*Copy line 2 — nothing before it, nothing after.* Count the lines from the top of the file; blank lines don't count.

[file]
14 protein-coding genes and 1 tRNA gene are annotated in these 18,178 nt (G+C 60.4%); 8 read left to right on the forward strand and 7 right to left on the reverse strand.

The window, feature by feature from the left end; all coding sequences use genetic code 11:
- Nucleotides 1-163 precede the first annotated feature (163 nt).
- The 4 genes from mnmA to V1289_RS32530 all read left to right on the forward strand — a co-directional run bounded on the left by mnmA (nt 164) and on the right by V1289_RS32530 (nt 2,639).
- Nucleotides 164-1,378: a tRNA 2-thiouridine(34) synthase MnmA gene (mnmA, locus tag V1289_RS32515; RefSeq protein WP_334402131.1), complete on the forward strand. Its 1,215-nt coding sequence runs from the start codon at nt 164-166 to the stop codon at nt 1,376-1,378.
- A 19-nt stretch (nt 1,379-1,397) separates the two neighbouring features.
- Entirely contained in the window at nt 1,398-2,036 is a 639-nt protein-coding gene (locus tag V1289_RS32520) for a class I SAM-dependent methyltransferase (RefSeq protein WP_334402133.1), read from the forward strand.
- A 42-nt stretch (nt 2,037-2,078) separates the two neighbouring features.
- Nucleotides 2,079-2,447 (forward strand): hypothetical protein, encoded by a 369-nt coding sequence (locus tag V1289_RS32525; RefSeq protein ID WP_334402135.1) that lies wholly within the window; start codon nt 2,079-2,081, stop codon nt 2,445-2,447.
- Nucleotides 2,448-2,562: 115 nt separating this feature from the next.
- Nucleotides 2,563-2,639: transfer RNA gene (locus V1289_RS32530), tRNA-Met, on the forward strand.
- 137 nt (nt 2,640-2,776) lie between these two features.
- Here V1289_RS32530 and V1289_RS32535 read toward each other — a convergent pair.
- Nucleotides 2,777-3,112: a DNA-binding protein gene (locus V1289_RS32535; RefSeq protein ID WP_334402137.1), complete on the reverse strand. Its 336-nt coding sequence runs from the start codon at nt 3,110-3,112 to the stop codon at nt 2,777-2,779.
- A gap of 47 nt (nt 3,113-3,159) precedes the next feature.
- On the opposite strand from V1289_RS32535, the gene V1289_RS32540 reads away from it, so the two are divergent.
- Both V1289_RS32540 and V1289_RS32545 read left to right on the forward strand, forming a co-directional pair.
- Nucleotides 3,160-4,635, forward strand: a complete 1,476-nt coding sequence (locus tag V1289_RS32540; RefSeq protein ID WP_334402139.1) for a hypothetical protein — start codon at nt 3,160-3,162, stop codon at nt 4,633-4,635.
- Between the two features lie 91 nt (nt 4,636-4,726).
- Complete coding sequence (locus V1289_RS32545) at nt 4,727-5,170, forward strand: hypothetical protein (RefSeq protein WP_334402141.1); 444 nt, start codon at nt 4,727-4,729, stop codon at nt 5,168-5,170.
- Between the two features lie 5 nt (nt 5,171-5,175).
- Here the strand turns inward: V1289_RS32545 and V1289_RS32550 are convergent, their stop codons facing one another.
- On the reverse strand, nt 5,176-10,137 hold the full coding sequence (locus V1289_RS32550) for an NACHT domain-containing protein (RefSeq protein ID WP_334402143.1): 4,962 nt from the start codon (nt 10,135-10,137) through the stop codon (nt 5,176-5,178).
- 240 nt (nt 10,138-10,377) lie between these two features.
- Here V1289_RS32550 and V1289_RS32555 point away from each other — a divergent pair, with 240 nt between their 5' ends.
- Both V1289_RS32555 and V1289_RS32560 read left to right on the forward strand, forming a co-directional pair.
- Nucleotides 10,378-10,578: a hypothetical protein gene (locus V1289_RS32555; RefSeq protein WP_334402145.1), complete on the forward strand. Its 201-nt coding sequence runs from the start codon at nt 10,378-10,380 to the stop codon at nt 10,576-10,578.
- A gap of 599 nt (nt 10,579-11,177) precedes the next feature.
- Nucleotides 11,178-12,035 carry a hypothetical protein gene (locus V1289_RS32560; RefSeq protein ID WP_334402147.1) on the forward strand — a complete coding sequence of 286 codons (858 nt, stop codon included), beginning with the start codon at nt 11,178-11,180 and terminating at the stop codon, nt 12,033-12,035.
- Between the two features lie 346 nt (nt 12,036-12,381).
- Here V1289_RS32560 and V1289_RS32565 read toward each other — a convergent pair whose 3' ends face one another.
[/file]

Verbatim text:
The window, feature by feature from the left end; all coding sequences use genetic code 11: